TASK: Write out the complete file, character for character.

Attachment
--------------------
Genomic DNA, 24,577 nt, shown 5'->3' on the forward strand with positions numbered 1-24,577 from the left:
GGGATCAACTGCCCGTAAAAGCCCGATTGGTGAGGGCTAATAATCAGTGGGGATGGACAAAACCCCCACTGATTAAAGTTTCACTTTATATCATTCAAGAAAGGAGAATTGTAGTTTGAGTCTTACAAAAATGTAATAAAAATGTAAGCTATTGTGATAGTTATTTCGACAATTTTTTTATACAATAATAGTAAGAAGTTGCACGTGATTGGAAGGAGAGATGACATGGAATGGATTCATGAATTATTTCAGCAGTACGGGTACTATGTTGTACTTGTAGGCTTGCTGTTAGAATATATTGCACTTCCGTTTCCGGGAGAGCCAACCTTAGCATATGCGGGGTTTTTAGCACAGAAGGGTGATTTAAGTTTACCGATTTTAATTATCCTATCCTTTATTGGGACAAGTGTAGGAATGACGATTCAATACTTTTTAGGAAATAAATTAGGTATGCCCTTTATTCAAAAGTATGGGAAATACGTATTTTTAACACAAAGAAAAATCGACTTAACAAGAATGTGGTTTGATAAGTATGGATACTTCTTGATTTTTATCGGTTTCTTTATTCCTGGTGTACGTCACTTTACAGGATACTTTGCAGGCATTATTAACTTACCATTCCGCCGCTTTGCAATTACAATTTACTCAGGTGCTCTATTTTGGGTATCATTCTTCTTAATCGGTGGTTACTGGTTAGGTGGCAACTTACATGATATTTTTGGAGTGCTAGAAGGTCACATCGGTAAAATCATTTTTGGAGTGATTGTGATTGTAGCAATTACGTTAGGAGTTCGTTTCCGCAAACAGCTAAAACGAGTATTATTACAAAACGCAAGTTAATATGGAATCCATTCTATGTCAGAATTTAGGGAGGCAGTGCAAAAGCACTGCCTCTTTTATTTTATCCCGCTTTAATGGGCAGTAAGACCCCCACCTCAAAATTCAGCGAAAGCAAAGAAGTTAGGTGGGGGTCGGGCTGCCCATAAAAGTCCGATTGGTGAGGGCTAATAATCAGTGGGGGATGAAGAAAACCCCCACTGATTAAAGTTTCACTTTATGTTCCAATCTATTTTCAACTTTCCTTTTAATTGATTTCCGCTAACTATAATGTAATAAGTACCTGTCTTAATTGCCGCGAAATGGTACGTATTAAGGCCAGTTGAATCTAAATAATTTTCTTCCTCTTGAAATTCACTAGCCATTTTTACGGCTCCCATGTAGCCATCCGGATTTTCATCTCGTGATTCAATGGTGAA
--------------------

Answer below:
Genomic DNA, 24,577 nt, shown 5'->3' on the forward strand with positions numbered 1-24,577 from the left:
GGGATCAACTGCCCGTAAAAGCCCGATTGGTGAGGGCTAATAATCAGTGGGGATGGACAAAACCCCCACTGATTAAAGTTTCACTTTATATCATTCAAGAAAGGAGAATTGTAGTTTGAGTCTTACAAAAATGTAATAAAAATGTAAGCTATTGTGATAGTTATTTCGACAATTTTTTTATACAATAATAGTAAGAAGTTGCACGTGATTGGAAGGAGAGATGACATGGAATGGATTCATGAATTATTTCAGCAGTACGGGTACTATGTTGTACTTGTAGGCTTGCTGTTAGAATATATTGCACTTCCGTTTCCGGGAGAGCCAACCTTAGCATATGCGGGGTTTTTAGCACAGAAGGGTGATTTAAGTTTACCGATTTTAATTATCCTATCCTTTATTGGGACAAGTGTAGGAATGACGATTCAATACTTTTTAGGAAATAAATTAGGTATGCCCTTTATTCAAAAGTATGGGAAATACGTATTTTTAACACAAAGAAAAATCGACTTAACAAGAATGTGGTTTGATAAGTATGGATACTTCTTGATTTTTATCGGTTTCTTTATTCCTGGTGTACGTCACTTTACAGGATACTTTGCAGGCATTATTAACTTACCATTCCGCCGCTTTGCAATTACAATTTACTCAGGTGCTCTATTTTGGGTATCATTCTTCTTAATCGGTGGTTACTGGTTAGGTGGCAACTTACATGATATTTTTGGAGTGCTAGAAGGTCACATCGGTAAAATCATTTTTGGAGTGATTGTGATTGTAGCAATTACGTTAGGAGTTCGTTTCCGCAAACAGCTAAAACGAGTATTATTACAAAACGCAAGTTAATATGGAATCCATTCTATGTCAGAATTTAGGGAGGCAGTGCAAAAGCACTGCCTCTTTTATTTTATCCCGCTTTAATGGGCAGTAAGACCCCCACCTCAAAATTCAGCGAAAGCAAAGAAGTTAGGTGGGGGTCGGGCTGCCCATAAAAGTCCGATTGGTGAGGGCTAATAATCAGTGGGGGATGAAGAAAACCCCCACTGATTAAAGTTTCACTTTATGTTCCAATCTATTTTCAACTTTCCTTTTAATTGATTTCCGCTAACTATAATGTAATAAGTACCTGTCTTAATTGCCGCGAAATGGTACGTATTAAGGCCAGTTGAATCTAAATAATTTTCTTCCTCTTGAAATTCACTAGCCATTTTTACGGCTCCCATGTAGCCATCCGGATTTTCATCTCGTGATTCAATGGTGAA